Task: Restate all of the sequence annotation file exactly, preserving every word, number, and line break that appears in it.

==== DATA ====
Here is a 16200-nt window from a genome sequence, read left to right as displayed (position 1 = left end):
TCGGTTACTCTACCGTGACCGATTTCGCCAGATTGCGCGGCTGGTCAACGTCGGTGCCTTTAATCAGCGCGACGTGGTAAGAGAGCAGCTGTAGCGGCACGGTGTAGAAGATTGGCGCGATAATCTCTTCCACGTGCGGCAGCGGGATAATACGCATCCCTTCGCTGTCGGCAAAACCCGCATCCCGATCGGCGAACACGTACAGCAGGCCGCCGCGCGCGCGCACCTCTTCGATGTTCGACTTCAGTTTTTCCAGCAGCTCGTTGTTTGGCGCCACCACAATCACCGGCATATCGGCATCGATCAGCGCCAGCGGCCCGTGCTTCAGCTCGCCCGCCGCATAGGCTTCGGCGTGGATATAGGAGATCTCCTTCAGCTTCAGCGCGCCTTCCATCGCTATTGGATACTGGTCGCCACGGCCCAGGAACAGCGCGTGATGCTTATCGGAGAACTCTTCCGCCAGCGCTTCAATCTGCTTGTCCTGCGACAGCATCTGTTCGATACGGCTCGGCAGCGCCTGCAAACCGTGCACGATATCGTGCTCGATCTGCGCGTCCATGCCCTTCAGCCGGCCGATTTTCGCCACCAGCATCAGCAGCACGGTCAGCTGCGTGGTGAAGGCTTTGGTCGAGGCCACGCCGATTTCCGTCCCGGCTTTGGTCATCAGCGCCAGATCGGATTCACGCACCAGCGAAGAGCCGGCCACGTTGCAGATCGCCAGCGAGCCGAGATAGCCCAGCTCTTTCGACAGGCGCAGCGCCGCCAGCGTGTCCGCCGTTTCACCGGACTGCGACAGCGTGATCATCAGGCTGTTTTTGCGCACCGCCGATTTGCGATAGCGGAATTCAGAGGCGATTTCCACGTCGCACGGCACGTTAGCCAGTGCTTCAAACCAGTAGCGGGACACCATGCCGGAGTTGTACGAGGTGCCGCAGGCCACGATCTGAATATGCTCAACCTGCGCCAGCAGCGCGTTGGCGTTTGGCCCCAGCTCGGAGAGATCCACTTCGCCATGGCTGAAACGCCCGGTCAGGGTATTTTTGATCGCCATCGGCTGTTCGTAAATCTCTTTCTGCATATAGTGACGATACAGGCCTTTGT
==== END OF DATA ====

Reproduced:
Here is a 16200-nt window from a genome sequence, read left to right as displayed (position 1 = left end):
TCGGTTACTCTACCGTGACCGATTTCGCCAGATTGCGCGGCTGGTCAACGTCGGTGCCTTTAATCAGCGCGACGTGGTAAGAGAGCAGCTGTAGCGGCACGGTGTAGAAGATTGGCGCGATAATCTCTTCCACGTGCGGCAGCGGGATAATACGCATCCCTTCGCTGTCGGCAAAACCCGCATCCCGATCGGCGAACACGTACAGCAGGCCGCCGCGCGCGCGCACCTCTTCGATGTTCGACTTCAGTTTTTCCAGCAGCTCGTTGTTTGGCGCCACCACAATCACCGGCATATCGGCATCGATCAGCGCCAGCGGCCCGTGCTTCAGCTCGCCCGCCGCATAGGCTTCGGCGTGGATATAGGAGATCTCCTTCAGCTTCAGCGCGCCTTCCATCGCTATTGGATACTGGTCGCCACGGCCCAGGAACAGCGCGTGATGCTTATCGGAGAACTCTTCCGCCAGCGCTTCAATCTGCTTGTCCTGCGACAGCATCTGTTCGATACGGCTCGGCAGCGCCTGCAAACCGTGCACGATATCGTGCTCGATCTGCGCGTCCATGCCCTTCAGCCGGCCGATTTTCGCCACCAGCATCAGCAGCACGGTCAGCTGCGTGGTGAAGGCTTTGGTCGAGGCCACGCCGATTTCCGTCCCGGCTTTGGTCATCAGCGCCAGATCGGATTCACGCACCAGCGAAGAGCCGGCCACGTTGCAGATCGCCAGCGAGCCGAGATAGCCCAGCTCTTTCGACAGGCGCAGCGCCGCCAGCGTGTCCGCCGTTTCACCGGACTGCGACAGCGTGATCATCAGGCTGTTTTTGCGCACCGCCGATTTGCGATAGCGGAATTCAGAGGCGATTTCCACGTCGCACGGCACGTTAGCCAGTGCTTCAAACCAGTAGCGGGACACCATGCCGGAGTTGTACGAGGTGCCGCAGGCCACGATCTGAATATGCTCAACCTGCGCCAGCAGCGCGTTGGCGTTTGGCCCCAGCTCGGAGAGATCCACTTCGCCATGGCTGAAACGCCCGGTCAGGGTATTTTTGATCGCCATCGGCTGTTCGTAAATCTCTTTCTGCATATAGTGACGATACAGGCCTTTGT